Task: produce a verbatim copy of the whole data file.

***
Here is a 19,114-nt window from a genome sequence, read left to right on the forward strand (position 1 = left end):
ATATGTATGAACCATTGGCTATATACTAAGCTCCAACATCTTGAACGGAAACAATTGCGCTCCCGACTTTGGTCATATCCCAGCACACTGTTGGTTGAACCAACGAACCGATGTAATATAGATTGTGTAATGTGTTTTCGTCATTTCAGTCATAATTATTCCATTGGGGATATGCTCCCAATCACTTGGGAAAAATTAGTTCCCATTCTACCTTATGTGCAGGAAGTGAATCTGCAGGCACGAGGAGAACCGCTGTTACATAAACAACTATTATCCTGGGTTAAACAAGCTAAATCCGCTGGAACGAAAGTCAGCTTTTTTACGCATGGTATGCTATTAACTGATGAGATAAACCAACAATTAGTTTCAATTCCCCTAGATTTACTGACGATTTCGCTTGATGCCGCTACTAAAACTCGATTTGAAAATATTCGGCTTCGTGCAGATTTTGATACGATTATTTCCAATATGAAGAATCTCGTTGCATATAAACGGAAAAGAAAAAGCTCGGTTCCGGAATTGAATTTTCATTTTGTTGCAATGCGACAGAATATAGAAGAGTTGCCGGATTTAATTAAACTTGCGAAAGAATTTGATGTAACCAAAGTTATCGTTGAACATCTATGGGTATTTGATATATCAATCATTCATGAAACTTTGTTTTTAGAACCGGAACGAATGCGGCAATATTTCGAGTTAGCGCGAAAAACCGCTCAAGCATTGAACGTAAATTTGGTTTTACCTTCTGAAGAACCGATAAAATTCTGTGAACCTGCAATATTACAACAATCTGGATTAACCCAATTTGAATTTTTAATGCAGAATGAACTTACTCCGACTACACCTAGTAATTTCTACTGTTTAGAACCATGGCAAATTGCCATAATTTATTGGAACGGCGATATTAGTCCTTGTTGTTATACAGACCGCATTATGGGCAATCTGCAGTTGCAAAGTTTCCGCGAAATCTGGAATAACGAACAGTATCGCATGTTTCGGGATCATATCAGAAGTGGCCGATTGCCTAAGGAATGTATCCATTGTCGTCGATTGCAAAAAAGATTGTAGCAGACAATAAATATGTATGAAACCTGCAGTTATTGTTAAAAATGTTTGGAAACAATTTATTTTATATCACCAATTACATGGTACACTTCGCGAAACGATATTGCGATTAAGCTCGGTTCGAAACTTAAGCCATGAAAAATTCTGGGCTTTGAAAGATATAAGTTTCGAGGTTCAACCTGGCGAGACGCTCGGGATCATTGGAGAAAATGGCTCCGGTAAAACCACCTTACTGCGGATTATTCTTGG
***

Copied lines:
Here is a 19,114-nt window from a genome sequence, read left to right on the forward strand (position 1 = left end):
ATATGTATGAACCATTGGCTATATACTAAGCTCCAACATCTTGAACGGAAACAATTGCGCTCCCGACTTTGGTCATATCCCAGCACACTGTTGGTTGAACCAACGAACCGATGTAATATAGATTGTGTAATGTGTTTTCGTCATTTCAGTCATAATTATTCCATTGGGGATATGCTCCCAATCACTTGGGAAAAATTAGTTCCCATTCTACCTTATGTGCAGGAAGTGAATCTGCAGGCACGAGGAGAACCGCTGTTACATAAACAACTATTATCCTGGGTTAAACAAGCTAAATCCGCTGGAACGAAAGTCAGCTTTTTTACGCATGGTATGCTATTAACTGATGAGATAAACCAACAATTAGTTTCAATTCCCCTAGATTTACTGACGATTTCGCTTGATGCCGCTACTAAAACTCGATTTGAAAATATTCGGCTTCGTGCAGATTTTGATACGATTATTTCCAATATGAAGAATCTCGTTGCATATAAACGGAAAAGAAAAAGCTCGGTTCCGGAATTGAATTTTCATTTTGTTGCAATGCGACAGAATATAGAAGAGTTGCCGGATTTAATTAAACTTGCGAAAGAATTTGATGTAACCAAAGTTATCGTTGAACATCTATGGGTATTTGATATATCAATCATTCATGAAACTTTGTTTTTAGAACCGGAACGAATGCGGCAATATTTCGAGTTAGCGCGAAAAACCGCTCAAGCATTGAACGTAAATTTGGTTTTACCTTCTGAAGAACCGATAAAATTCTGTGAACCTGCAATATTACAACAATCTGGATTAACCCAATTTGAATTTTTAATGCAGAATGAACTTACTCCGACTACACCTAGTAATTTCTACTGTTTAGAACCATGGCAAATTGCCATAATTTATTGGAACGGCGATATTAGTCCTTGTTGTTATACAGACCGCATTATGGGCAATCTGCAGTTGCAAAGTTTCCGCGAAATCTGGAATAACGAACAGTATCGCATGTTTCGGGATCATATCAGAAGTGGCCGATTGCCTAAGGAATGTATCCATTGTCGTCGATTGCAAAAAAGATTGTAGCAGACAATAAATATGTATGAAACCTGCAGTTATTGTTAAAAATGTTTGGAAACAATTTATTTTATATCACCAATTACATGGTACACTTCGCGAAACGATATTGCGATTAAGCTCGGTTCGAAACTTAAGCCATGAAAAATTCTGGGCTTTGAAAGATATAAGTTTCGAGGTTCAACCTGGCGAGACGCTCGGGATCATTGGAGAAAATGGCTCCGGTAAAACCACCTTACTGCGGATTATTCTTGG